MARSHALLS TO GET $5.9 MILLION SOLAR POWER

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Japan-funded system to tie into Majuro grid

By Giff Johnson MAJURO, Marshall Islands (Marianas Variety, Dec. 23, 2009) – Japan will provide $5.9 million for the first-ever grid-connected solar system in the Marshall Islands’ capital of Majuro.

Agreements were reached Friday in Majuro by acting Foreign Minister Amenta Matthew and Japanese Embassy Charge d’Affaires Kazuyuki Ohdaira for the project which is expected to begin development in 2011.

Part of Japan’s climate change response program known as "Cool Earth Partnership." The aim of the solar grant is to reduce Majuro’s dependence on diesel-powered electricity, said Ohdaira.

Two agreements were signed by government officials endorsing the plan: an exchange of monies and a grant agreement between the governments of Japan and the Marshall Islands for a ¥530 million yen, or $5.9 million, "Clean Energy by Solar Electricity Generation System" project.

A large array of solar panels will be placed on the roof of Majuro Hospital to feed electricity into the existing power generation system in the capital, which has a population of about 30,000. The solar system is expected to generate about 200 kilowatts of power, about two percent of Majuro’s current peak electricity usage, which is now supplied by diesel-powered generators.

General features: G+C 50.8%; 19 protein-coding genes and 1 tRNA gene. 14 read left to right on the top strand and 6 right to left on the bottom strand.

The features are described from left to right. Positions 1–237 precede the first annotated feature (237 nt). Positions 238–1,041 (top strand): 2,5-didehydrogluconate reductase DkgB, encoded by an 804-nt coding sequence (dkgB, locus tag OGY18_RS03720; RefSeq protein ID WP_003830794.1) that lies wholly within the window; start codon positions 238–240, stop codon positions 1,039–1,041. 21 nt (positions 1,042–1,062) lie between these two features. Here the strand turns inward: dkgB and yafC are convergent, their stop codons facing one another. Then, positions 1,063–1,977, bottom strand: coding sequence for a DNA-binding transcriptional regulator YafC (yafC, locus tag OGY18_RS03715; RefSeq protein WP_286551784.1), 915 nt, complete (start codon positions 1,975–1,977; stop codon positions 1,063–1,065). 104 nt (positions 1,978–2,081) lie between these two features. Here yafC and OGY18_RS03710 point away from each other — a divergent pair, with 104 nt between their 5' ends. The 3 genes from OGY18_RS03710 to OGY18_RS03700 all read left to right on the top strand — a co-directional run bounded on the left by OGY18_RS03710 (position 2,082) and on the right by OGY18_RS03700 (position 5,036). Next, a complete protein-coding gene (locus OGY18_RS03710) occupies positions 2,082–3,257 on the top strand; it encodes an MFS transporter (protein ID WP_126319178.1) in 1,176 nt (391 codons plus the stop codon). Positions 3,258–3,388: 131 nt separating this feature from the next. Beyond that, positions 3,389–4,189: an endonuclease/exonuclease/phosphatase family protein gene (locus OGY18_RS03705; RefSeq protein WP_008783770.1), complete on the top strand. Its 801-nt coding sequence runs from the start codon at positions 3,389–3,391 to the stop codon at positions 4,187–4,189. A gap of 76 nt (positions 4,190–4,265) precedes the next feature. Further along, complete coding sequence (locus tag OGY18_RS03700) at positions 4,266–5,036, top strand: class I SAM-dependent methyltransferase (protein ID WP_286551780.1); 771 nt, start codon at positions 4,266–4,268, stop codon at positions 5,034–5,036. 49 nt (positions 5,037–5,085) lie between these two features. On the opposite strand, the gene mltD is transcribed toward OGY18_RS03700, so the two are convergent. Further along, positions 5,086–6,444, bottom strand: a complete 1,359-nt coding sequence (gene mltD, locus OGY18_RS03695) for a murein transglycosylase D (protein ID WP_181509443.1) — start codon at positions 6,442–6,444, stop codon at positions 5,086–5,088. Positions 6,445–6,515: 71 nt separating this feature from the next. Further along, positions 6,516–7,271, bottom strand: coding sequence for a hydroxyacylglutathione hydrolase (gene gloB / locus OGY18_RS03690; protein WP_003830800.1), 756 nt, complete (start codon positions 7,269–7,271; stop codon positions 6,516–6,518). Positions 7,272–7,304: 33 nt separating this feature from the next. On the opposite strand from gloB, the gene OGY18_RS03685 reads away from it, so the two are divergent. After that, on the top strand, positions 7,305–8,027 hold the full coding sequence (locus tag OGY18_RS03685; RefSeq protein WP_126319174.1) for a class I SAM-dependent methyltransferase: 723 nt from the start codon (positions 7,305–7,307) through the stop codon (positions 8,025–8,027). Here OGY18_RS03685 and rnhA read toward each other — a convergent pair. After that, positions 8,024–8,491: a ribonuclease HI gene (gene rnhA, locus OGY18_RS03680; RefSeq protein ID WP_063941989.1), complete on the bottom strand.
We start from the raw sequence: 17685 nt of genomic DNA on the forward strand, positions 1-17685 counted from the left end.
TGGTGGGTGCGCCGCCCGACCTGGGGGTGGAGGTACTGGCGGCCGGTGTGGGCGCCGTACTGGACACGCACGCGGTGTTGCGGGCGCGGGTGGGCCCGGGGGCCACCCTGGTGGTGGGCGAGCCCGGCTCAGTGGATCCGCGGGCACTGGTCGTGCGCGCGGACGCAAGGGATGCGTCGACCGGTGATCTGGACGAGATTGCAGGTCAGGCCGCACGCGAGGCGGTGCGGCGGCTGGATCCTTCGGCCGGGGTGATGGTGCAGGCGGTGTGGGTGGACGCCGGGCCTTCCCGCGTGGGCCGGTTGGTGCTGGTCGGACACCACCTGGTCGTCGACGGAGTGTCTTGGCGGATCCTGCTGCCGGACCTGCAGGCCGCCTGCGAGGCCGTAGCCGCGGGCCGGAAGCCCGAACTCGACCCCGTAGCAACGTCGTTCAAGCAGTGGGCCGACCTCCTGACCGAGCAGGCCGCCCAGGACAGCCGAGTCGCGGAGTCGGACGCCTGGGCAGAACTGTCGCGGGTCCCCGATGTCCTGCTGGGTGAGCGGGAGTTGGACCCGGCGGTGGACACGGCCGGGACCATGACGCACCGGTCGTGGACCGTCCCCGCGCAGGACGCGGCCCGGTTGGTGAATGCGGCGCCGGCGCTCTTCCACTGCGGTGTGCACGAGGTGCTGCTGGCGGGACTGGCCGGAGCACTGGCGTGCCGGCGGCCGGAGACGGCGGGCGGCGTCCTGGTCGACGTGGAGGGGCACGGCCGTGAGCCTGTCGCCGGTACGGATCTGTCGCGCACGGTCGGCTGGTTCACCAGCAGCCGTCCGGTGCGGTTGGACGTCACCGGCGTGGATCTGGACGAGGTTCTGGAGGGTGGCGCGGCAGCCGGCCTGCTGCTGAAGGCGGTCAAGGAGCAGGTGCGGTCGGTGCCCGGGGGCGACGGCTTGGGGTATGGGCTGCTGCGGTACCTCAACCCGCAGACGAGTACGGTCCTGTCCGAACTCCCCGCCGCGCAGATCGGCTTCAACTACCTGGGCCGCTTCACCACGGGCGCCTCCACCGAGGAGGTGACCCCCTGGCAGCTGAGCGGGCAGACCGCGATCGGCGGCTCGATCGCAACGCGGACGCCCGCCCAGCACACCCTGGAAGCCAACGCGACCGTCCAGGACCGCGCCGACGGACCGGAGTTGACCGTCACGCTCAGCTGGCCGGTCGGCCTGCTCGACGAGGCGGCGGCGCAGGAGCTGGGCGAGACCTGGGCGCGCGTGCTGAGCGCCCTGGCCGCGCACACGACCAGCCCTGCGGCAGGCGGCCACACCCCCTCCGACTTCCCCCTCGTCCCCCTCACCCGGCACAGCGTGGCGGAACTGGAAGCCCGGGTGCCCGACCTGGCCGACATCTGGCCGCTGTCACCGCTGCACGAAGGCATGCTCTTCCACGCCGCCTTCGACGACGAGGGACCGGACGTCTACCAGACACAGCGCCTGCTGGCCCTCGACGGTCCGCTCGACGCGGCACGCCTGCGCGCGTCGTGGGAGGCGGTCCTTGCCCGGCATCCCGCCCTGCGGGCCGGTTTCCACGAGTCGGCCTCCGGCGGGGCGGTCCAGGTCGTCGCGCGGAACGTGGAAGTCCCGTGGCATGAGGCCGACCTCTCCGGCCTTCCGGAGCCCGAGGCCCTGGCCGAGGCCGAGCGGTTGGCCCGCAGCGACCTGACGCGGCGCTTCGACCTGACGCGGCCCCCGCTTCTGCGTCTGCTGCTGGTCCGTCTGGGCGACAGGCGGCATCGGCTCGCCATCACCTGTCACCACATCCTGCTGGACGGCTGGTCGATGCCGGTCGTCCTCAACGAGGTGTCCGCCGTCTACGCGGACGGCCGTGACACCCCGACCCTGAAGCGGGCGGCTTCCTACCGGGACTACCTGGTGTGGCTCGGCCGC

Japan officials confirmed that the grant for the Marshall Islands is part of a four-nation, $20 million project in the Pacific that will provide similar solar power to the Federated States of Micronesia, Palau and Tonga.

The Marshall Islands had requested the solar project provide one megawatt of power — about 10 percent of Majuro electricity usage — but funding limitations and the need to include funding for the training of maintenance workers reduced the amount of solar equipment to be provided under the project, according to the Japanese Embassy’s Noboaki Yamada.

Finances for supplying the equipment will be issued early in 2010, with installation proceeding in early 2011.

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